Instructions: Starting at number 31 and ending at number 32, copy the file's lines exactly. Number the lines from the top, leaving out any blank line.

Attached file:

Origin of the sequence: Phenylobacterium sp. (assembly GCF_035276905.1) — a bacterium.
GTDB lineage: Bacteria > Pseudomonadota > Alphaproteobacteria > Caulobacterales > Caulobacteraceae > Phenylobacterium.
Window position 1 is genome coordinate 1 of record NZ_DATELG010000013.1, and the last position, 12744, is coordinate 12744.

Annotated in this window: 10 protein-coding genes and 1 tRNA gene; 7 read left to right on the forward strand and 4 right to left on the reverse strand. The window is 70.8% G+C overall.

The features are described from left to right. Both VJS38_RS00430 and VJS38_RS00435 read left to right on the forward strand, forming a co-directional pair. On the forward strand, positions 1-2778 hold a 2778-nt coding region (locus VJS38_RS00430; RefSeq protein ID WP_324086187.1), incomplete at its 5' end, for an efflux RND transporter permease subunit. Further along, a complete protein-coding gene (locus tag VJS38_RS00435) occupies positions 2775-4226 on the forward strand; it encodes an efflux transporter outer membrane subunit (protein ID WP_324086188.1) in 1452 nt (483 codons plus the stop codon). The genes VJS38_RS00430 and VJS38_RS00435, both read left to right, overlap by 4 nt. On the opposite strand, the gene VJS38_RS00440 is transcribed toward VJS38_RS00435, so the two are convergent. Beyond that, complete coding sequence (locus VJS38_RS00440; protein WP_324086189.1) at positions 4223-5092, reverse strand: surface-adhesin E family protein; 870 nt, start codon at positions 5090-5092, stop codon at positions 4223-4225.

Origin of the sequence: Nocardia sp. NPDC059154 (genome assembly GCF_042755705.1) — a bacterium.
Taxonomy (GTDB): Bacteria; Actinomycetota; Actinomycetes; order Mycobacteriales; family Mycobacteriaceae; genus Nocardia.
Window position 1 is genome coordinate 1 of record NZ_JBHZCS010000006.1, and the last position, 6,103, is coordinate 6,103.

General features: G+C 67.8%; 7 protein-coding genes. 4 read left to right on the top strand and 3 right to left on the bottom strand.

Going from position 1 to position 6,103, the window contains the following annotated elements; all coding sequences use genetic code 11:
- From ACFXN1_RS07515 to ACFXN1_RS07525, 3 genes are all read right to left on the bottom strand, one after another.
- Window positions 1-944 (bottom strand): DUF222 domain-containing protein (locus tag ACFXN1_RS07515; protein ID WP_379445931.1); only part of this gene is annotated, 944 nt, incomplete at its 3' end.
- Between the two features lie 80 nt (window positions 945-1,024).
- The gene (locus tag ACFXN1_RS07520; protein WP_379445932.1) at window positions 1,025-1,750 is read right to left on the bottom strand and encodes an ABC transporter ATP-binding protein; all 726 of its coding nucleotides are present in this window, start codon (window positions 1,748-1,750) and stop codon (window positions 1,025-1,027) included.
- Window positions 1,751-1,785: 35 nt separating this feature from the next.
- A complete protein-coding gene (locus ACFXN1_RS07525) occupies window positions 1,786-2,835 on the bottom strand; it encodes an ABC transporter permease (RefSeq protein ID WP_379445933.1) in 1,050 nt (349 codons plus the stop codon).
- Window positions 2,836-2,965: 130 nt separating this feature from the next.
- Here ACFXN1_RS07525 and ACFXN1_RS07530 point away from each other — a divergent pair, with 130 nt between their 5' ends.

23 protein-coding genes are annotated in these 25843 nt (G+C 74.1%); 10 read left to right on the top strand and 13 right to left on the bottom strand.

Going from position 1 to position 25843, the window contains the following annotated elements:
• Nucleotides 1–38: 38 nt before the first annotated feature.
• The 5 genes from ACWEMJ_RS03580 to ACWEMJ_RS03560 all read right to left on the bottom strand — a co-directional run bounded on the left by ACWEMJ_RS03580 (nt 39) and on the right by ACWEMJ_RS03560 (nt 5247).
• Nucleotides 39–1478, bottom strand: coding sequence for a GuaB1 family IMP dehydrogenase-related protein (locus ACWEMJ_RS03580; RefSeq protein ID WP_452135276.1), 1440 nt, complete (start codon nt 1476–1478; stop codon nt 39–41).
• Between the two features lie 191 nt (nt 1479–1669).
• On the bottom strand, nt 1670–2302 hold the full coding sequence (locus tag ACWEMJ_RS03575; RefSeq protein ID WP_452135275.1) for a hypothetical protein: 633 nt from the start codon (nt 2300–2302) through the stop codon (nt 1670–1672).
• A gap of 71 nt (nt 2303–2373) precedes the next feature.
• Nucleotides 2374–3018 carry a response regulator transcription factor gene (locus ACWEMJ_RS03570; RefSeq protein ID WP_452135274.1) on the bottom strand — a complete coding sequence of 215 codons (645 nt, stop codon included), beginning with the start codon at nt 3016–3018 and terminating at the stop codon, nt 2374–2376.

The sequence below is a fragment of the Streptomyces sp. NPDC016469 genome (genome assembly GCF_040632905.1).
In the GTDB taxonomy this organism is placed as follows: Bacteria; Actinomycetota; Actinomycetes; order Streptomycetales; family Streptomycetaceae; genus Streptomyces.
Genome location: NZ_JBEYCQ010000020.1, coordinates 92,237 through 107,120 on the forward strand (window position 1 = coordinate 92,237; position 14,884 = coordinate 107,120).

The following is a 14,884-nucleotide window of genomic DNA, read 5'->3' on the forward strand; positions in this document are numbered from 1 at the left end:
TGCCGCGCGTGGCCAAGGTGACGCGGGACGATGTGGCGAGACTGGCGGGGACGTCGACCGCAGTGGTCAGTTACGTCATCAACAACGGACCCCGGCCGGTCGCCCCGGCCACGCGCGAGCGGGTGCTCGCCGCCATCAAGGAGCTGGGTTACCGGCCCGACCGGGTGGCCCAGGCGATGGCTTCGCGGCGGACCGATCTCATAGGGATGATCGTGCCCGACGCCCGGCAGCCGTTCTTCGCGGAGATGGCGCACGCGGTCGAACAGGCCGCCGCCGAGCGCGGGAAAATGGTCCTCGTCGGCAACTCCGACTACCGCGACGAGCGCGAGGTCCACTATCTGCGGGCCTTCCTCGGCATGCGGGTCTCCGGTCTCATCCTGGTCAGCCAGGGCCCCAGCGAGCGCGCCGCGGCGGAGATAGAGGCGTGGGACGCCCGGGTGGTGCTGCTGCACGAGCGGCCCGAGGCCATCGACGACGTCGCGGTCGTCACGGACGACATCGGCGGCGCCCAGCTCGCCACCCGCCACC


The following is a 14,884-nucleotide window of genomic DNA, read 5'->3' on the forward strand; positions in this document are numbered from 1 at the left end:
TGCCGCGCGTGGCCAAGGTGACGCGGGACGATGTGGCGAGACTGGCGGGGACGTCGACCGCAGTGGTCAGTTACGTCATCAACAACGGACCCCGGCCGGTCGCCCCGGCCACGCGCGAGCGGGTGCTCGCCGCCATCAAGGAGCTGGGTTACCGGCCCGACCGGGTGGCCCAGGCGATGGCTTCGCGGCGGACCGATCTCATAGGGATGATCGTGCCCGACGCCCGGCAGCCGTTCTTCGCGGAGATGGCGCACGCGGTCGAACAGGCCGCCGCCGAGCGCGGGAAAATGGTCCTCGTCGGCAACTCCGACTACCGCGACGAGCGCGAGGTCCACTATCTGCGGGCCTTCCTCGGCATGCGGGTCTCCGGTCTCATCCTGGTCAGCCAGGGCCCCAGCGAGCGCGCCGCGGCGGAGATAGAGGCGTGGGACGCCCGGGTGGTGCTGCTGCACGAGCGGCCCGAGGCCATCGACGACGTCGCGGTCGTCACGGACGACATCGGCGGCGCCCAGCTCGCCACCCGCCACC